The examiner rejected the claims in issue as unpatentable over Lindblom.
He found and stated that:
"* * * The patent to Lindblom discloses slats that are conveyed by conveyor 22 to a convex surface 18 and backing means 2 is applied to the slats while the slats are on the convex surface to produce spans between the blocks. No invention would be involved in separating the slats into groups before attaching the backing or in severing the backing element to separate groups of slats from one another since these steps are obvious and produce no new and unobvious result. The slats of Lindblom are not endless and therefore comprise a group and if one wanted a specific size of slats no invention would be involved in cutting the slats to the proper size.
"It is true as stated by the applicant that Lindblom does not disclose the grouping or the cutting step. But it is the position of the examiner that no invention is involved in providing the method of Lindblom with these steps since the end result is merely additive and provides no new and unobvious result."
The board, however, recognized that the claims in issue distinguish over Lindblom "in the step or steps of arranging the slats in separated groups of a predetermined unspecified number of slats in each group," but found nothing unobvious in eliminating every seventh slat, for example, in the process disclosed by Lindblom, assuming six slats are used in each block.
With reference to claim 28 which includes steps relating to moving of slats and groups of slats in a multiple of directions normal to each other or to the longitudinal slat dimension, the board held that this involved nothing more than "an arbitrary transportation of slats and groups from the point where they are cut to length in their attachment in groups to a securing element." And in consideration of the absence of specific disclosure by Lindblom of cutting strips of wood into slat lengths, the board held such to be a necessary and ancillary step, obvious to one skilled in the art, and inherent in the Lindblom process. It is apparent that the holding of the board in substance was that the distinction between the method claimed and the disclosure of Lindblom would have been obvious under 35 U.S.C. 103.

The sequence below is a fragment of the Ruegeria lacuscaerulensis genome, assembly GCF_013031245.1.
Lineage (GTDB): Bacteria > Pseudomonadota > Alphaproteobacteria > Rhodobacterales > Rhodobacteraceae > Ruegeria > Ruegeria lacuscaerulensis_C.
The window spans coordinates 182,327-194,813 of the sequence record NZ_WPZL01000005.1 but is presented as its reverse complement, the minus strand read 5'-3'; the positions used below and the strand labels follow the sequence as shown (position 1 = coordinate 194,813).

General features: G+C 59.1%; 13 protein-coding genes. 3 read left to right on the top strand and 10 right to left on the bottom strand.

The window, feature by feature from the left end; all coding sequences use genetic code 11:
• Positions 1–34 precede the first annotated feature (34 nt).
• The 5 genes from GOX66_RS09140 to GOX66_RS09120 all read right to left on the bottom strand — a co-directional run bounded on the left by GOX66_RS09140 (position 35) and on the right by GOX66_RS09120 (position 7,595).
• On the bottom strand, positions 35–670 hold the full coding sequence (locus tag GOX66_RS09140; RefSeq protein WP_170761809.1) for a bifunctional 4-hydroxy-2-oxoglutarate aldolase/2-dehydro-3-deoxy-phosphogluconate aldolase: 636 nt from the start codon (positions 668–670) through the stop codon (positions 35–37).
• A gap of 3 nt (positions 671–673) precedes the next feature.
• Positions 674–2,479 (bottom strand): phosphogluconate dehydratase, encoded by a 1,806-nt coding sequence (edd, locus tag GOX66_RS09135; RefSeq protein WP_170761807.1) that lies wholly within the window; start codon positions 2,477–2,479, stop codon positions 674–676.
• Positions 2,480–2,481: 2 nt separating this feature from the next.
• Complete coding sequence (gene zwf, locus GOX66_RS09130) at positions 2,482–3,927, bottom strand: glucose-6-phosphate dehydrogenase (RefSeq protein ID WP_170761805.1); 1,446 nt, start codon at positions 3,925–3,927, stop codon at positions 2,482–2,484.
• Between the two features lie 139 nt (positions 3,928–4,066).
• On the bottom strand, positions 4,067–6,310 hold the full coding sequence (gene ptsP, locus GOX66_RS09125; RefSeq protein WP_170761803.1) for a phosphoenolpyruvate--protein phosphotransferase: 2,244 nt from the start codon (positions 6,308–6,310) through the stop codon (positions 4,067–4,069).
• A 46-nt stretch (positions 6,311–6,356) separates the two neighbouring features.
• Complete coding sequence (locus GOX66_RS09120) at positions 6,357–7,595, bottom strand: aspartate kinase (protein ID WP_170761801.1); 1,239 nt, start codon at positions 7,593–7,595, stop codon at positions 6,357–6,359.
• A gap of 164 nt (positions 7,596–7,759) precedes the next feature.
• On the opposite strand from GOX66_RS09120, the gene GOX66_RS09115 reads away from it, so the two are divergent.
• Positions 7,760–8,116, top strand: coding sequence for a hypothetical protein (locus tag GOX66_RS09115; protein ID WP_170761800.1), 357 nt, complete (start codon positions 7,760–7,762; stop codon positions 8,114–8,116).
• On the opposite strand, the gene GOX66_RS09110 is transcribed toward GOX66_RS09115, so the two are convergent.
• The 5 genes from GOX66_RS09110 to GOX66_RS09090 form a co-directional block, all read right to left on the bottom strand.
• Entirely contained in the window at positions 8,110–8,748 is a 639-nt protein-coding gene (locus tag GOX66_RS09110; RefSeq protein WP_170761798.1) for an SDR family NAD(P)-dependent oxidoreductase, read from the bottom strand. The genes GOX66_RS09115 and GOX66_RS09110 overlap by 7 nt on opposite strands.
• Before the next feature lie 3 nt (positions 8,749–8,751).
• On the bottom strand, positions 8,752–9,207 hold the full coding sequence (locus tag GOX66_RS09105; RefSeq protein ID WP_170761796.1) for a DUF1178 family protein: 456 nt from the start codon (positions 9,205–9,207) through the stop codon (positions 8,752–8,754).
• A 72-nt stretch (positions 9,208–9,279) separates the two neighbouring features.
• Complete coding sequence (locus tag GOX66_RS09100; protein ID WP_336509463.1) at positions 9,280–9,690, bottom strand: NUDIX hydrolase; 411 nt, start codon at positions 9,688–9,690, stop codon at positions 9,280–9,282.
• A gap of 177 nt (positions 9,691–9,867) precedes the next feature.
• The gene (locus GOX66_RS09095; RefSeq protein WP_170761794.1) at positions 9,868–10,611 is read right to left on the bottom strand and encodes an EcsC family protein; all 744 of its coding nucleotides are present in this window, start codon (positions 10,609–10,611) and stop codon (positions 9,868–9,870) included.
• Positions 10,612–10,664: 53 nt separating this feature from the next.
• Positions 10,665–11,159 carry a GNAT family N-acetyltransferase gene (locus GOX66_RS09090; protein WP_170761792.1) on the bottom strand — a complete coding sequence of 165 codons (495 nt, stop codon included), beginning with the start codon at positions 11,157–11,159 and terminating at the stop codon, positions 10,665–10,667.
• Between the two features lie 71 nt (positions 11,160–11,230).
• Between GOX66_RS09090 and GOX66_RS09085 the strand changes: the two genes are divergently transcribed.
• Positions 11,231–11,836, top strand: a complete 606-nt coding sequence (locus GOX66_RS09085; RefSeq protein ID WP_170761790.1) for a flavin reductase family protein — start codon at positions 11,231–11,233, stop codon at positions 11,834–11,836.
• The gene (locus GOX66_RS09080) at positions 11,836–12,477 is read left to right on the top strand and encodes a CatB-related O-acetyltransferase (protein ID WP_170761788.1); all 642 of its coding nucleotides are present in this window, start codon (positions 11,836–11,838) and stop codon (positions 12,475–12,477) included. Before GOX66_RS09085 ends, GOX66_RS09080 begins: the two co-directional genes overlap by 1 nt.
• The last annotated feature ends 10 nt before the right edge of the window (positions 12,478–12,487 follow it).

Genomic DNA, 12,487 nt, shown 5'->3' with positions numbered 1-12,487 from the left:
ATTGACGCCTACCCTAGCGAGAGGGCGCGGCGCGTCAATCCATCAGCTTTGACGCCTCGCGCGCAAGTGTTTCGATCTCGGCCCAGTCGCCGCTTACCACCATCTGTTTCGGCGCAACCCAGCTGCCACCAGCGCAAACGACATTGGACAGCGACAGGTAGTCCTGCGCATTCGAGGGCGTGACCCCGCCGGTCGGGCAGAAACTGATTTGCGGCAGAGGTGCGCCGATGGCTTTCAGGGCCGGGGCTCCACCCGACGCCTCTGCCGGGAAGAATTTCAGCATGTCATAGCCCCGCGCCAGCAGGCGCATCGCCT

Appellant's claimed method and the disclosure of Lindblom present a combination of striking similarities affording cogent augmentation in support of the decision of the board. Both define a continuous method of applying an adhesive coated backing web to wood slats or laths. In common, are pressure rolls in aid of adherence of the slats to the backing. Both accommodate a plurality of slats moving in edge abutting contact in arcuate progression about a drum or roller. While the slats so move, the web is fed against the outer or over-all convex configuration of the plurality of slats. Each method discloses spacing of the slats from one another which spacing is determined by the thickness of the slats and by the diameter of the assembly drum. In the process of both methods the surfaces of a group of slats facing the assembly drum assume concave formation and the adhesive element is secured to the convex or outwardly-facing surface. The slats in both methods approach the drum in face abutting contact. This contact changes to edge abutment when progression changes from rectilinear to arcuate while passing onto the drum. Both disclosures show abutment of the slats taking place at the concave or inner surface and while adjacent slats or a given group of slats are so disposed, the backing element is secured thereto. When the composite product leaves the drum, it changes from an arcuate to a rectilinear path with the abutting edges separating to the same distance as those edges secured to the backing element.
Claim 28 sets forth various changes in slat direction. Direction changes are disclosed by Lindblom in that he feeds his slats along a table longitudinally in a direction normal to the longitudinal slat dimension. In subsequent progression, a group of slats traverses a path which is generally "transverse to said first direction." While moving on the conveyor to the web, the slats traverse a path which is "normal to the longitudinal slat dimension."
We are inclined to the view that the conforming similarities of the operative procedures of both disclosures for securing slats on a backing sheet in spaced relation are sufficient to produce a conclusion that the methods are substantially the same.
The issue here is obviousness over prior art. The claims of the pending application are therefore to be given the broadest interpretation which they will reasonably support. In re Application of Bisley, 197 F.2d 355, 39 CCPA 982, 990; In re Application of Thompson, 288 F.2d 955, 48 CCPA 944.